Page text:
Patrick DiRenna at the fair.

Mazzoni will be attending the fair along with DFA President Patrick DiRenna. Between agency meetings, meetings with prospective students, and the fair itself, the event will take them to several Brazilian cities over the course of two and a half weeks.

“It’ll be exciting to talk with the crowd and hear more about what international students are looking for,” Mazzoni says. “I can’t wait.”

By Digital Film Academy Blog Manager Sara McDermott Jain

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Top 5 Take-aways from the DFA Open House

True to form, the DFA Open House did not disappoint! The two hours were packed with three informative demos that gave attendees a wealth of information.

Here are the top 5 take-aways from the open house:

1. “The director is king… but the audience is GOD.”

This is at the core of what the DFA advocates and how they teach their students. As DFA President Patrick DiRenna says, “The most important ‘person’ to a production is not the star or the DP or even the director… it’s the audience.” The entire goal of film is to get the audience to feel what you want when you want them to feel it – and the DFA is the place to help students figure out how to do just that!

Patrick DiRenna teaches the DFA philosophy.
Patrick DiRenna teaches the DFA philosophy.

2. Film requires skill sets – including how to be a business person.

People sometimes forget that, in addition to being an expert in a particular craft or skill set (lighting, camerawork, audio, etc.), they also need to be great business people in order to succeed in film.

Attendees got a taste of how to think about and market their work and themselves.

3. First Accredited Web TV Production Program!!!

In huge news, the DFA now has the country’s first accredited Web TV Production program. In an age where entertainment is moving online – and the opportunities for development in that area seem endless – this presents a major opportunity to enterprising students.

Corey Christian walks the room through the finer points of editing.
Corey Christian walks the room through the finer points of editing.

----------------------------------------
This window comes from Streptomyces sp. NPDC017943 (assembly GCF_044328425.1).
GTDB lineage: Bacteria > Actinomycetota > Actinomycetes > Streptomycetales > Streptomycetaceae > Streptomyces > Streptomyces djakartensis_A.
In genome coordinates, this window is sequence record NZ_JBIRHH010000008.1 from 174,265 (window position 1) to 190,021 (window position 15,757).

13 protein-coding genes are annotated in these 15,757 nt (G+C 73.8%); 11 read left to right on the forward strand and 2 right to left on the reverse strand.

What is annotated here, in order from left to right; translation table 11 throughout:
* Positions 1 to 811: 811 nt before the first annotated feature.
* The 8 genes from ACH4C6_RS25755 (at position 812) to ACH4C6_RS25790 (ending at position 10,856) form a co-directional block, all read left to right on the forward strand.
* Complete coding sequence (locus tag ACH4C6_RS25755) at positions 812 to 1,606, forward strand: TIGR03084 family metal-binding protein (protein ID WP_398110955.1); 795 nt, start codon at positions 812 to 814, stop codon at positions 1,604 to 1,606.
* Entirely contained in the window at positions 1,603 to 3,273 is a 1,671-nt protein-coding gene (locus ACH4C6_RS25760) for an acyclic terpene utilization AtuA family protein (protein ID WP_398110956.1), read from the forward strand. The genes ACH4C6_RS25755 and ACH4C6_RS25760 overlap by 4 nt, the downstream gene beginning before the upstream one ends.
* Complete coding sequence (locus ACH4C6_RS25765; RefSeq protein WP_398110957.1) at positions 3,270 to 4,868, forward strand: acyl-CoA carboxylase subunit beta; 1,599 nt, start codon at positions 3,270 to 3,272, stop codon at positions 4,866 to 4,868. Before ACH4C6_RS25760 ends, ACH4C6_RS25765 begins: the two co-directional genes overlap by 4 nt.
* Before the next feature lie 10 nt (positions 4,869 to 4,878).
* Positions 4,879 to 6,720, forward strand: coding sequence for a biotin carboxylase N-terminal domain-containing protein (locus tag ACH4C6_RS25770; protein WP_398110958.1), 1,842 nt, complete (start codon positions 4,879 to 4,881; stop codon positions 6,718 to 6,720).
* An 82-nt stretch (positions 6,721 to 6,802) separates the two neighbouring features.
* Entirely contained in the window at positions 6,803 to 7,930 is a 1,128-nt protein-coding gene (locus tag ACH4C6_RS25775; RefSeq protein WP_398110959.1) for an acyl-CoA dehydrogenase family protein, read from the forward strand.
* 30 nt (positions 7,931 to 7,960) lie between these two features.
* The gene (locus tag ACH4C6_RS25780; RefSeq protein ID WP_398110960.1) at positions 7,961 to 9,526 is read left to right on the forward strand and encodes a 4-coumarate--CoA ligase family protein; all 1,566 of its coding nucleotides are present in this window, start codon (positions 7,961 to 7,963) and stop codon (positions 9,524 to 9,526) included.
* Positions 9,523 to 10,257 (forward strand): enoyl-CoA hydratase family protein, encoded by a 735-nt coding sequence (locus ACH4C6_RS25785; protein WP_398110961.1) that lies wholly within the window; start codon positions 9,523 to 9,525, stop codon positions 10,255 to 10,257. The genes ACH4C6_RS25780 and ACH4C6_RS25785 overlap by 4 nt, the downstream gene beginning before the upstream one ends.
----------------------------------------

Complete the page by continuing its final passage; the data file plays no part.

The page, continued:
4. Avid Media Composer (and RED camera footage) are AMAZING.

You probably knew this already, but Equipment/Facilities Manager Corey Christian showed attendees why. AMC not only has an amazing ‘warp stabilizer’ feature which can help filmmakers steady shaky camerawork after-the-fact, but it can also take wide shots and turn them into excellent close-ups. Corey taught attendees how to use these features.

Essentially, filmmakers now have the option to take previously unusable footage and sculpt it into great shots – saving time and money.

A volunteer becomes Dorothy in The Wizard of Oz.
A volunteer becomes Dorothy in The Wizard of Oz.

5. ADR is not as hard as you may think!

Director of Operations and audio wizard Guy Mor handed out flash drives and guided attendees into the world of additional digital recording. One lucky volunteer got to replace the voice of Judy Garland in The Wizard of Oz, saying “I’ve a feeling we’re not in Kansas anymore.” Mor showed the class how to replace Judy’s original line and make it sound seamless – in less than fifteen minutes.

All of the above is just the tip of the iceberg when it comes to what students could learn when they enroll at the DFA. So what are you waiting for? Sign up today!

By Digital Film Academy Blog Manager Sara McDermott Jain.

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Why the DFA Open House is a Must-See!

You know the regular school open house drill: sit in a chair with some strangers, hear a few words from a professor about what you would do in his class, maybe hear some success stories about former students…

But the Digital Film Academy Open House is no regular open house.

The DFA is all about getting students working in film – and their open house on Saturday, March 8th from 3-5pm in NYC is no different.

At this totally free event, attendees won’t just get to see the facilities and network with current/former students and professors. They’ll also take part in three hands-on demonstrations:

Directing

Directing Demo: Ever dreamed of commanding your own set as a director? Taught by Patrick DiRenna, the President of the DFA, this directing crash course gives attendees the “magic formula to create the perfect shot.” Guests will learn how to set up two different, dramatic SteadyCam shots and will also be taught the primary functions of a director.

ADR

ADR (Additional Dialog Recording) Demo: Imagine this: you’ve yelled “Cut!,” you’re bursting with excitement over what you filmed, and you get into editing – only to discover that the sound is a garbled mess. Something went wrong – so now, is your project dead?